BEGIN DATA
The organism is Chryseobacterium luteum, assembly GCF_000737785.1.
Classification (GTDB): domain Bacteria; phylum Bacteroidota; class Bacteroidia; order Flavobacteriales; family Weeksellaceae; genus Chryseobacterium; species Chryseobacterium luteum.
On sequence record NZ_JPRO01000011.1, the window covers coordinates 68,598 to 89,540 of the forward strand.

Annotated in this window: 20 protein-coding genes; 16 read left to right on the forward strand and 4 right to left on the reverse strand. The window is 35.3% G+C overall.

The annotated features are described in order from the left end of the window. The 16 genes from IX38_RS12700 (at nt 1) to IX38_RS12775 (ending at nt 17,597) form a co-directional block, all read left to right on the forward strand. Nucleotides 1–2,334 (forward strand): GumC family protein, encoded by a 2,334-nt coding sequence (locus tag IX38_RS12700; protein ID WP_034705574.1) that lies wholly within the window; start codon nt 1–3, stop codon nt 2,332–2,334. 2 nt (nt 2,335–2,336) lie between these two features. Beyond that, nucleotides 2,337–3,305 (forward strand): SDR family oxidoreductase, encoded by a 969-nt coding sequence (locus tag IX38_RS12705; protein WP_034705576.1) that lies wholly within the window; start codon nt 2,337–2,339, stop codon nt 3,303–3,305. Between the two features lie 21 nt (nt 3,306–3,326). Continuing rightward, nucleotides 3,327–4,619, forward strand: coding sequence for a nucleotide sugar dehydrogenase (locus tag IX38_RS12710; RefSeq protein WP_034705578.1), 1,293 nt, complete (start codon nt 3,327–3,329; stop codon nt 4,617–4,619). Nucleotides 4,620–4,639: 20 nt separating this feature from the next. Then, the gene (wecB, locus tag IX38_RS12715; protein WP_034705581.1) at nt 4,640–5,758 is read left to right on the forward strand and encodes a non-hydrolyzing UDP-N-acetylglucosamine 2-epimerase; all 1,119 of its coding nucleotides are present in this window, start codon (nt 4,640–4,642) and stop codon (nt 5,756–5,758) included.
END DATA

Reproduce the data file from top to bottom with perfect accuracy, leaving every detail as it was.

The organism is Chryseobacterium luteum, assembly GCF_000737785.1.
Classification (GTDB): domain Bacteria; phylum Bacteroidota; class Bacteroidia; order Flavobacteriales; family Weeksellaceae; genus Chryseobacterium; species Chryseobacterium luteum.
On sequence record NZ_JPRO01000011.1, the window covers coordinates 68,598 to 89,540 of the forward strand.

Annotated in this window: 20 protein-coding genes; 16 read left to right on the forward strand and 4 right to left on the reverse strand. The window is 35.3% G+C overall.

The annotated features are described in order from the left end of the window. The 16 genes from IX38_RS12700 (at nt 1) to IX38_RS12775 (ending at nt 17,597) form a co-directional block, all read left to right on the forward strand. Nucleotides 1–2,334 (forward strand): GumC family protein, encoded by a 2,334-nt coding sequence (locus tag IX38_RS12700; protein ID WP_034705574.1) that lies wholly within the window; start codon nt 1–3, stop codon nt 2,332–2,334. 2 nt (nt 2,335–2,336) lie between these two features. Beyond that, nucleotides 2,337–3,305 (forward strand): SDR family oxidoreductase, encoded by a 969-nt coding sequence (locus tag IX38_RS12705; protein WP_034705576.1) that lies wholly within the window; start codon nt 2,337–2,339, stop codon nt 3,303–3,305. Between the two features lie 21 nt (nt 3,306–3,326). Continuing rightward, nucleotides 3,327–4,619, forward strand: coding sequence for a nucleotide sugar dehydrogenase (locus tag IX38_RS12710; RefSeq protein WP_034705578.1), 1,293 nt, complete (start codon nt 3,327–3,329; stop codon nt 4,617–4,619). Nucleotides 4,620–4,639: 20 nt separating this feature from the next. Then, the gene (wecB, locus tag IX38_RS12715; protein WP_034705581.1) at nt 4,640–5,758 is read left to right on the forward strand and encodes a non-hydrolyzing UDP-N-acetylglucosamine 2-epimerase; all 1,119 of its coding nucleotides are present in this window, start codon (nt 4,640–4,642) and stop codon (nt 5,756–5,758) included.